REVIEW - Exile: A Myth Unearthed
Director: Ilan Ziv
Feature documentary w/Zeev Weiss, Seth Schwartz
Reviewed by Marc Glassman
What happened to the Jews after they lost their revolt against the Roman Empire and the Second Temple was destroyed in 70 AD? Did they really scatter to the four winds, leaving the present territory of Israel and Palestine to others? Or did some stay—-and if so, what happened to them?
Exile: A Myth Unearthed, a new doc co-produced in Canada and Israel with the support of the French-German TV broadcasters ARTE, attempts to answer some of these fascinating questions. The film traverses the ancient terrain of Galilee and other areas of modern day Israel seeking truths in caves and archaeological digs where villages and old temples once stood.
An essay film that employs voice-over narration and interviews with social scientists like Zeev Weiss and Seth Schwartz, Exile has the structure and feel of old style didactic documentaries—the kind that worked for high school teachers but not for cinema audiences. The operators of the Projection Booth East, on Gerrard Street East, are to be commended for taking on this film and giving it a weeklong run.
Unfortunately, Exile doesn’t come close to answering the questions it poses. Situating part of the film in the locale where Sepphoris, the home of the Virgin Mary’s parents once dwelled, hardly makes the point that Jews stayed on in Galilee after 70 AD. Unlike the vast majority of towns in ancient Judea, Sepphoris’ citizens didn’t participate in the rebellion and so were never exiled by the Romans—-if such orders ever did take place. It makes sense that Jewish ruins from the period after 70 AD would be found in Sepphoris.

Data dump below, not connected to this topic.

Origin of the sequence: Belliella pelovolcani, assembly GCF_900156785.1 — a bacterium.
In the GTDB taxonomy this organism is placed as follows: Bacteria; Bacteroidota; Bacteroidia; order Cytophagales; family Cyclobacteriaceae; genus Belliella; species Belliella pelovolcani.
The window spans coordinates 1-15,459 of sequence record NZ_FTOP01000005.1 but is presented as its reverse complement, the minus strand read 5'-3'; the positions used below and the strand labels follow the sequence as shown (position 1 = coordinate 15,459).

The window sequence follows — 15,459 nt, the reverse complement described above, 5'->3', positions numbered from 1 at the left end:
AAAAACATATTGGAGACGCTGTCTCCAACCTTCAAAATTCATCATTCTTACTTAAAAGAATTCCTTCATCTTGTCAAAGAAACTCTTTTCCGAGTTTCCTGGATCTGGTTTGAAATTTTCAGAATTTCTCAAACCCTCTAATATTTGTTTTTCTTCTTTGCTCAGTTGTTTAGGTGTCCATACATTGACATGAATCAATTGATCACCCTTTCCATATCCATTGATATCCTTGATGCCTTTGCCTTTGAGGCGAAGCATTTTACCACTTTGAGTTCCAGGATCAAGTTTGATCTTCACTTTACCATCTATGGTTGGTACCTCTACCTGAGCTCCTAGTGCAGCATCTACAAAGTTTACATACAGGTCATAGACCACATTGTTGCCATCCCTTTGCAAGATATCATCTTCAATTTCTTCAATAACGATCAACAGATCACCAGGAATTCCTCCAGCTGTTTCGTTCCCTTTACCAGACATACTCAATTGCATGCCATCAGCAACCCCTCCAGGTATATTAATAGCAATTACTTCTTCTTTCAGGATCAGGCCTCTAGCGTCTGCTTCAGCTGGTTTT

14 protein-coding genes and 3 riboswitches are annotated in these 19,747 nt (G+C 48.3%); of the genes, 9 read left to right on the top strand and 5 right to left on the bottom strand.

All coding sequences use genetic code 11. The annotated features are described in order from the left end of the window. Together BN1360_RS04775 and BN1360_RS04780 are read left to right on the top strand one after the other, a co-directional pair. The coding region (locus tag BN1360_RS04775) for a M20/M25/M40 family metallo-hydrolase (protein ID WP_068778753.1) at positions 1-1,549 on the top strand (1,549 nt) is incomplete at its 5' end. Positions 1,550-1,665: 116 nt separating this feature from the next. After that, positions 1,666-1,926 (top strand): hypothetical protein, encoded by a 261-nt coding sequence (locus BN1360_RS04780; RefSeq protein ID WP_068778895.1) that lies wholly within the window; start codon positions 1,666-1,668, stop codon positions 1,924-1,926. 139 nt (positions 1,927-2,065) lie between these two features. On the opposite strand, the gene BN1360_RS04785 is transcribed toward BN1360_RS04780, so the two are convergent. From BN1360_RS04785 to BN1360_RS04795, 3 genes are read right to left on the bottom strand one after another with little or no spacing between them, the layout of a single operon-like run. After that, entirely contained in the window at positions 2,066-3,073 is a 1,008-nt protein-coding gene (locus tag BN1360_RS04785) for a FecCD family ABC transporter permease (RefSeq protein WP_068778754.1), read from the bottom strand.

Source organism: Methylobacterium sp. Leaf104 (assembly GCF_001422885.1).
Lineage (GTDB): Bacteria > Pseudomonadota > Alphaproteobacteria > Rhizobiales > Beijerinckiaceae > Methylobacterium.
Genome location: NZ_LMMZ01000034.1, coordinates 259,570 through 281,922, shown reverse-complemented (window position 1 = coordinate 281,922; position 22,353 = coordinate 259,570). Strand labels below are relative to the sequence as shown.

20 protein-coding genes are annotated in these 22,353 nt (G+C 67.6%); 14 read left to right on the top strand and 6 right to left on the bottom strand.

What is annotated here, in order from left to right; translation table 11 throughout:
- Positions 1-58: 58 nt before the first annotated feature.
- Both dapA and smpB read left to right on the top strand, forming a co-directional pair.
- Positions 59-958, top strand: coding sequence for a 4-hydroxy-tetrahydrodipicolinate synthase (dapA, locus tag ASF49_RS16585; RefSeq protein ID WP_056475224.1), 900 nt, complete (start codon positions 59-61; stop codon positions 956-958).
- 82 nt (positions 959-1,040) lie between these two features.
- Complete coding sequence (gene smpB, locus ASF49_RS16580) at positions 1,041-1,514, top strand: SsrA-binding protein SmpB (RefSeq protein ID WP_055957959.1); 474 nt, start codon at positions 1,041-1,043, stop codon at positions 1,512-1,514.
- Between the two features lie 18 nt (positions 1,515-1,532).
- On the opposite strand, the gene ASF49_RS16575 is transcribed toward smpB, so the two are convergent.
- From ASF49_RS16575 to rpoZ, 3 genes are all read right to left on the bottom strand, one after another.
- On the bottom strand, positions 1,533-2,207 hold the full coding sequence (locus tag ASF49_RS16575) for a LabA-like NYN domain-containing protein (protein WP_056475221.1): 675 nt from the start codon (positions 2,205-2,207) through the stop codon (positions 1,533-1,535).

Similarly, the doc unquestioningly uses Josephus, the Roman historian, as a source for much of their information on the period of the Jewish revolt and purported exile. While that makes sense—Josephus’ accounts are the best known resources on the “Jewish Wars”—-it should have been made clearer that many scholars regard this classical historian with a great deal of suspicion. After all, he did join the Romans after losing major battles during the Wars, and may be considered a traitor to the Jewish cause.
In the end, the filmmakers involved in Exile don’t really prove anything. They do succeed in raising another fascinating question: if the Jews really didn’t leave in 70 AD, what became of them 600 years later, after the rise of Mohammedanism? Did they become the Palestinians?
If you enjoy Biblical and historical debates, Exile may appeal to you enough to see it in a cinema. If not, I suspect there will be a TV broadcast in this doc’s imminent future—and then, the price will be right.